1 Jan 2000

NQBP’s new chief executive officer, Nicolas Fertin, started in September. After a busy few months, we caught up with Nicolas to get his first impressions and learn a bit about his story.

NQBP Chief Executive Officer Nicolas Fertin
CEO Nicolas Fertin took the reins in September
How long have you been in Australia?

I came to Australia from France with Mars (yes, the chocolate bar maker!) more than 20 years ago. I have an engineering background and at the time I had diverse roles in supply chain and logistics, information and communications technology, and organisational transformation across Asia. In fact, Mars manufacture many different food products and optimising the supply chain was becoming more critical to compete in a world market.

Where was the first place you lived when you arrived?

After I was offered the amazing opportunity to relocate from Europe to Australia, my UK colleagues had promised my wife and young daughter a beautiful beach lifestyle, but we were first based in Ballarat ... Although this is one of the coldest places in Australia, we found the weather much nicer than in northern Europe and lived there for seven years. We very much enjoy the friendly and relaxed atmosphere of Australia’s regional towns and their communities.

Tell us about your career journey.

After Mars, I joined P&O Ports as Global Technical Services Director, responsible for all infrastructure operations and development across 26 ports in 12 countries. Although based in both Melbourne and London, I ended up relocating with my wife to India and Dubai. I really enjoyed managing an international team with lots of different cultures. I also spent more than six years working for Pacific National, Australia’s largest rail operator that provides freight services throughout Australia. Before joining NQBP, I was CEO at Southern Ports in Western Australia for three years.

What career achievement are you most proud of?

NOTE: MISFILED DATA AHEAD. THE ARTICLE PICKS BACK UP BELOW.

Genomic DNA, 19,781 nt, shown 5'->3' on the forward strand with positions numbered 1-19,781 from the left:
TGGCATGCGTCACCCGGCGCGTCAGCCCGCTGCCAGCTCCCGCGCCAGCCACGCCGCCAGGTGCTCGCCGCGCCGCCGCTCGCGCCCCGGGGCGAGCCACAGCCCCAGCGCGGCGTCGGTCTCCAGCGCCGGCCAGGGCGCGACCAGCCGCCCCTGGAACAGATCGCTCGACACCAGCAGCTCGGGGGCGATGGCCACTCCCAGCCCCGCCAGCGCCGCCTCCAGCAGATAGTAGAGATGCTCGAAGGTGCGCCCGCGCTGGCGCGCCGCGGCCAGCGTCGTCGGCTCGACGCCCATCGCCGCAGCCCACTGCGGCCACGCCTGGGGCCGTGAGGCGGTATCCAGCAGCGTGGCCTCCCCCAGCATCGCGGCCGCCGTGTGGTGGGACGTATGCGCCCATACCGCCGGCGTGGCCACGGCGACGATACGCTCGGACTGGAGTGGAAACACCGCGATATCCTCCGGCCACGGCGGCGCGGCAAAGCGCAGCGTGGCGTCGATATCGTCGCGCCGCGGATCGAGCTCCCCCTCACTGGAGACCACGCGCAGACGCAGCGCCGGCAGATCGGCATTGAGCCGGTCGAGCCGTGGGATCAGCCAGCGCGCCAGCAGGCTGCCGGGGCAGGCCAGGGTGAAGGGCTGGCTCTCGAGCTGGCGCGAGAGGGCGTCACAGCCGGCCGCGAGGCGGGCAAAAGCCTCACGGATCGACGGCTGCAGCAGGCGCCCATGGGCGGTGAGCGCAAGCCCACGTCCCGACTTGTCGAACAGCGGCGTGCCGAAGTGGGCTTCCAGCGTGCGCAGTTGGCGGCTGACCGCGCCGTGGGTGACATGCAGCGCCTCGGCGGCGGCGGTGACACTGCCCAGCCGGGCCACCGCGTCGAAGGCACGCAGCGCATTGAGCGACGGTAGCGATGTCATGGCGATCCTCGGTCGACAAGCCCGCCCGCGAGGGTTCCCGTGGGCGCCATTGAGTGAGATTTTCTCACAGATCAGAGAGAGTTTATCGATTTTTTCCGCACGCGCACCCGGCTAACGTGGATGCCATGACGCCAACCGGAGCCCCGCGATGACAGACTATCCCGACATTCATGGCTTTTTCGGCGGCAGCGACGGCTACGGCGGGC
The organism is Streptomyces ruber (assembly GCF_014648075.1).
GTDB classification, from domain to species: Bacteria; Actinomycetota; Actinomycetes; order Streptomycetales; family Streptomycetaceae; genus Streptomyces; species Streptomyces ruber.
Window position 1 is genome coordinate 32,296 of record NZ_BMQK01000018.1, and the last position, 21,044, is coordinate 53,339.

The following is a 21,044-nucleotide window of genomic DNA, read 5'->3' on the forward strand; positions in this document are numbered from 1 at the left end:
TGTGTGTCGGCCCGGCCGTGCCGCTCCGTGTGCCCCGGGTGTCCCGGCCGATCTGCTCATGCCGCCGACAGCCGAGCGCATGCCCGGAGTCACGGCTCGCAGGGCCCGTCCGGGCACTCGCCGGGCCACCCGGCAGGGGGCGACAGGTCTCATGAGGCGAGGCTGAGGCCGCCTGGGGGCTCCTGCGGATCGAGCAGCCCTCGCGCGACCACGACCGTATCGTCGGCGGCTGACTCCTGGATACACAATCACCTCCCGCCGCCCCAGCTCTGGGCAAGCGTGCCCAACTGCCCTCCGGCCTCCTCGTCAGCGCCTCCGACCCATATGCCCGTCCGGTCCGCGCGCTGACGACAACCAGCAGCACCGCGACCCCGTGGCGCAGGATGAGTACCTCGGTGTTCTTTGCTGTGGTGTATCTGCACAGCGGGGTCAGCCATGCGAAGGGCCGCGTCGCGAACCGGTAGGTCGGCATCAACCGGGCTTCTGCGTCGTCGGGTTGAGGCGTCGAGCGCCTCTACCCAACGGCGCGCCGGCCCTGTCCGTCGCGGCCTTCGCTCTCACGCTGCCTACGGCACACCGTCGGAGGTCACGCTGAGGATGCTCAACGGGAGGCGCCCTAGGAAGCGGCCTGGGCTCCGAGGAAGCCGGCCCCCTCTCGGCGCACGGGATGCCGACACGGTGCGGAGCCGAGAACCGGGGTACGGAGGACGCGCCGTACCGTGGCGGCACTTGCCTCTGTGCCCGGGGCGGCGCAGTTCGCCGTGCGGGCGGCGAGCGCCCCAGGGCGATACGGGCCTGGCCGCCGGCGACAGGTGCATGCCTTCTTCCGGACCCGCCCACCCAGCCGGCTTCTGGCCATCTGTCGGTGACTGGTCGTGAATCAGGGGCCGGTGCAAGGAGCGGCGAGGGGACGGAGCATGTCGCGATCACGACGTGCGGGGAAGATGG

I am proud of having left behind organisations that are safer with stronger capabilities and connections with their customers, communities and stakeholders. I am very proud of the work accomplished at P&O Ports, where all “fall from heights” incidents were eliminated within 18 months. It is critically important to me that everyone returns home safely every day.

What have been your first impressions at NQBP?

I’ve been very impressed with the passion our people show for our ports and our port communities. From our operations crew to our environment team, our office staff and everyone in between, there is a real commitment to setting a global standard in sustainable trade and port development.

What are you most excited about?

Because we have accountability for four different ports, I think we have an amazing opportunity to share knowledge and help shape future prosperity throughout Queensland. Each of our ports offers key strategic advantages for the state and it is our role to bring these opportunities to life. The world is changing fast and we have a role to play in adapting our ports and shaping the supply chain they are part of.

Can you describe a typical day as NQBP CEO?

I don’t know if there’s such a thing! I enjoy spending as much time as I can at each of our four ports, so if I’m in Mackay I might get up early and go for a walk along our beautiful breakwater before heading out to the port to meet some of our port users. If I’m up in Weipa, I’ll make a few early site visits before the day gets too hot and then spend the afternoon talking with as many local stakeholders as possible. And if I’m lucky, I’ll finish up with fresh barramundi for dinner!

Do you have any unusual hobbies?

I am still a bit French and love cooking a nice meal. Sorry – this is not very unusual! I used to do a lot of kite surfing but my body (and my doctor!) no longer permit such activities. I stay active with running, gym and some tennis and, being in Queensland, I hope to get back into sailing.

When I was five years old I wanted to be a...

... fireman. With my four brothers and one sister, we lived opposite a fire station, so I wanted to join them. We lived in Caen, a town in Normandy in northern France, which was destroyed during the D-Day landing. I still have vivid memories of watching the fire trucks being called to help the army remove unexploded ordnance.